Predator Free Wellington fast tracked with $7.6 million funding
September 7, 2020 4:00 pm
Predator Free Wellington has been given a $7.6 million funding boost today from Predator Free 2050 Limited as part of the Government’s Jobs for Nature programme.
Speaking at the launch, James Willcocks, Predator Free Wellington Project Director said the new funding will generate 42 full time jobs across Wellington.
“Originally a ten year project, with this new funding we can fast track our project and aim to become the world’s first predator-free capital city within the next 5 years.
“The aim is to completely eradicate rats, possums, stoats and weasels from the entire Wellington Peninsula, a total area of 30,000 hectares, and in a city where around 212,000 people live.
“In 2019, Predator Free Wellington began NZ’s biggest urban eradication project on the Miramar Peninsula this involved laying 8,000 traps and bait stations, 1,800 community traps, and 13,000 detection cards, and resulted in tens of thousands of rats killed.
“The removal of rats and weasels on the Miramar Peninsula is almost complete, this was the first phase of our project. We are now ready to step into the next eradication phase, Island Bay to CBD.
“We can then continue rolling out the eradication in phases until we reach the city boundary at Porirua,” James said.
Wellington City Council and Greater Wellington Regional Council are both significant funders in Predator Free Wellington, alongside philanthropic organisation NEXT Foundation and Predator Free 2050 Limited.
Daran Ponter, Chair, Greater Wellington Regional Council said: “An urban eradication of this scale hasn’t been done in New Zealand before. Miramar Peninsula was the testing ground for us and it’s working. It’s been amazing to see the results first in the form of birdlife, like kākā and kākariki, returning to the peninsula for the first time,” Daran said.
NEXT Foundation Environmental Advisor Devon McLean says the additional funding is a boost to Wellington but will ultimately benefit all of Aotearoa/New Zealand.
“Predator Free Wellington is a template for urban eradication throughout the country,” he says.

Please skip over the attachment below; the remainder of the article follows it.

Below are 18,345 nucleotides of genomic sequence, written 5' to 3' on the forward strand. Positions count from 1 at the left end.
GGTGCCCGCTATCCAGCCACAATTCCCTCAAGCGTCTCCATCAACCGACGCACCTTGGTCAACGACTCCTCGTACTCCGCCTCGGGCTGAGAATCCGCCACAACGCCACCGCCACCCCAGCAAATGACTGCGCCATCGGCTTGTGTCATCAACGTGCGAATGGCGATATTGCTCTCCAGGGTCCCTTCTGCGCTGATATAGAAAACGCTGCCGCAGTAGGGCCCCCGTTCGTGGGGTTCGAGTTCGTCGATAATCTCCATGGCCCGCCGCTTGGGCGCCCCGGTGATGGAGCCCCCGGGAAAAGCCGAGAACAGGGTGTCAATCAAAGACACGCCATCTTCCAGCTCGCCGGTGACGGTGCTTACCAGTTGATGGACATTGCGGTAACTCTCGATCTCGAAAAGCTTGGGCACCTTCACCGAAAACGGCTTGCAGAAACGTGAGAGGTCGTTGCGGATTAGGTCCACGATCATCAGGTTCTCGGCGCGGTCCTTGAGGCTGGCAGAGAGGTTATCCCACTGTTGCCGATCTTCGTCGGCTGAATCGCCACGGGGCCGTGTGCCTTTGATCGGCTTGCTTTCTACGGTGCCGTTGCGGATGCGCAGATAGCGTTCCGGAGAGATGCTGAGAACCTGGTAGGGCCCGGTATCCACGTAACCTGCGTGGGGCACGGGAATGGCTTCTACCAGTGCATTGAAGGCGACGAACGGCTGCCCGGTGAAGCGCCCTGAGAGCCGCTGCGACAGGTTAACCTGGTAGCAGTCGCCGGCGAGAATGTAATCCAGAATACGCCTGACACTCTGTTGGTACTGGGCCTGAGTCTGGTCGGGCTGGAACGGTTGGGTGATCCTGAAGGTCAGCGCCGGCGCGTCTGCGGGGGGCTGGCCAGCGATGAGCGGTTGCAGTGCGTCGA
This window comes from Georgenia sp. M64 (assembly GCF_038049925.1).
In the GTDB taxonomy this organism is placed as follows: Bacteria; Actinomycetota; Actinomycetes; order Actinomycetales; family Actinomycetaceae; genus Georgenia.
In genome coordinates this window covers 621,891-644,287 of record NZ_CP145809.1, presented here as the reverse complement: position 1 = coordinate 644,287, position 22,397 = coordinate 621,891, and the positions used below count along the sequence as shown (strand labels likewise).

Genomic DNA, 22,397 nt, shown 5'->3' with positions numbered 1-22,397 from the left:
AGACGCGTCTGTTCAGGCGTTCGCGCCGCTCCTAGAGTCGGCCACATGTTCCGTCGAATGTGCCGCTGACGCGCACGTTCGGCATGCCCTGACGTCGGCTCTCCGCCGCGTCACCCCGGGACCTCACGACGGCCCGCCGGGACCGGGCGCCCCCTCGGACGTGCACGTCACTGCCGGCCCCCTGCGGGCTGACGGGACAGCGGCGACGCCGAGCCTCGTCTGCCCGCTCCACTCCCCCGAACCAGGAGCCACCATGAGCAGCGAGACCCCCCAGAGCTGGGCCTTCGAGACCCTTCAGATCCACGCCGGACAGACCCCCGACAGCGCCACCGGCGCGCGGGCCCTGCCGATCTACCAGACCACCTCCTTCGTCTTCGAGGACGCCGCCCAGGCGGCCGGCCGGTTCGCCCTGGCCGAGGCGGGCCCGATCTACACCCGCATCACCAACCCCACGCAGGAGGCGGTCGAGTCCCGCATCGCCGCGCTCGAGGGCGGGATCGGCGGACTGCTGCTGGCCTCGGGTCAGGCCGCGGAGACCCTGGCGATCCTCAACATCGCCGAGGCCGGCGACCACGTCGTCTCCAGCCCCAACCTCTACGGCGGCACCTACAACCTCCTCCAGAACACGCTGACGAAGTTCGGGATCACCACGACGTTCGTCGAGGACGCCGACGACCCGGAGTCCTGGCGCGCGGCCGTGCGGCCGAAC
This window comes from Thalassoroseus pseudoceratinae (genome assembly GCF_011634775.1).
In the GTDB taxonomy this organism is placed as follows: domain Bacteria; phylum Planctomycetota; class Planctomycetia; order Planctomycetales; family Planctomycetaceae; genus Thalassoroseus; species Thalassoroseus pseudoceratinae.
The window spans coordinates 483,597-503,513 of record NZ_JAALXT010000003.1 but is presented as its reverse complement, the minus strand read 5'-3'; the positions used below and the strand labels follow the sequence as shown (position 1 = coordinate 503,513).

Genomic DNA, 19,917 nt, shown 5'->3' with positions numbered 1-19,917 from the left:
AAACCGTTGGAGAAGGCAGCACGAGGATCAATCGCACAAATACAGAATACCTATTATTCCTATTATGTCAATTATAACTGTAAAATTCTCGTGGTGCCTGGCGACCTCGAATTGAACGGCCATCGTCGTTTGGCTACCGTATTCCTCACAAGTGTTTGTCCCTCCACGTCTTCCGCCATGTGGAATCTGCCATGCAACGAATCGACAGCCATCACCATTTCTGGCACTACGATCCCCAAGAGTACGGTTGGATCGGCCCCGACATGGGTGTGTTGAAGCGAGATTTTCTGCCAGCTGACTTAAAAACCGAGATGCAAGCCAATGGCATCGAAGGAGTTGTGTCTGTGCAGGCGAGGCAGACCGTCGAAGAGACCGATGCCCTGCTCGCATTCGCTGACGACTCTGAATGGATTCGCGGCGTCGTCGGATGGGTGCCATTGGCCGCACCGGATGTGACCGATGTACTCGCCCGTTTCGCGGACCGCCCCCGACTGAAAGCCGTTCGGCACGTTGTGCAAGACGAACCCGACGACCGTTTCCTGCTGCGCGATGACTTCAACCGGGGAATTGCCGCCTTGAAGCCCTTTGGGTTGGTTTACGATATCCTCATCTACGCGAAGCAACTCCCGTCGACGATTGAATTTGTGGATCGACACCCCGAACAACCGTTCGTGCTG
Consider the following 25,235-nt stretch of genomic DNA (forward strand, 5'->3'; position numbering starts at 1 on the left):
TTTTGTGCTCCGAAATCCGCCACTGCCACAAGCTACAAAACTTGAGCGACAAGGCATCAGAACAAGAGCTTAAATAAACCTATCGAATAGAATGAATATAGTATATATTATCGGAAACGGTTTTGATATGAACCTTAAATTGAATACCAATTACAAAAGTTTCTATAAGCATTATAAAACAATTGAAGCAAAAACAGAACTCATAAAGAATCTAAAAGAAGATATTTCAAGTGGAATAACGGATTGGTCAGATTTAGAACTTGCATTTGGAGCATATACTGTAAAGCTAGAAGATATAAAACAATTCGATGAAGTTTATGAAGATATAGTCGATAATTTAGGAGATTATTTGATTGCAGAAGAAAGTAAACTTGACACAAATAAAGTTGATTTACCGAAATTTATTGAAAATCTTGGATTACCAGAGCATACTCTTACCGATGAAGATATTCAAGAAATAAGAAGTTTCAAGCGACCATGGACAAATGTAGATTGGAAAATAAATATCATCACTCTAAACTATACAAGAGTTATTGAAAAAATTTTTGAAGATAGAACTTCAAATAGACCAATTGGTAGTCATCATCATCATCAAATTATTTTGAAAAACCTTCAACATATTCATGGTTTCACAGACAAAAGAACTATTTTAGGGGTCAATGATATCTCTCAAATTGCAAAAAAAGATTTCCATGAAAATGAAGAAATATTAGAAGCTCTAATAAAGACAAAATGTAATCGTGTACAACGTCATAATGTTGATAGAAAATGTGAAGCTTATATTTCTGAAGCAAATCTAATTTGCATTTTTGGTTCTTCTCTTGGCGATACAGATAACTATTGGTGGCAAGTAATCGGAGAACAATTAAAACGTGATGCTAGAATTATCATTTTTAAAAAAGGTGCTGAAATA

“The lessons being learned in the capital will strongly contribute to a methodology for creating other Predator Free cities – an important part of the bigger puzzle of a Predator Free New Zealand by 2050. Wellington has shown it’s ready to scale up the project, a testimony to the mahi of its people,” Devon said.
Prof Dan Tompkins, Acting CEO of Predator Free 2050 Limited says the team is excited by the progress Wellington is making.
“The suburb-by-suburb approach, working alongside residents to permanently remove predators is a proving ground for the predator-free 2050 effort,” Prof Tompkins said.
Mayor Andy Foster says Wellington is on a world-leading environmental restoration journey and this fantastic investment by Government will supercharge our vision to become predator free city wide.
“It comes after the incredible effort of volunteers involved in the Miramar Peninsula project, an area which is now on the verge of being totally rat and mustelid free.
“The funding boost is a wonderful endorsement for our Wellington City volunteer army of thousands who trap pests in backyards and reserves and, the partnership between Wellington City and Regional Councils and NEXT Foundation.
“This work by key stakeholders is central to the ongoing restoration of native birdsong, lizards and insects to New Zealand’s Capital City,” Mayor Andy Foster said.
Phase 1 – Miramar Peninsula (almost complete)
Phase 2 – Island Bay to CBD (2020-2021)
Phase 3 – The Port via Zealandia to Te Kopahou
Phase 4 – Kaiwharawhara to Makara
Phase 5 – North to the city boundary.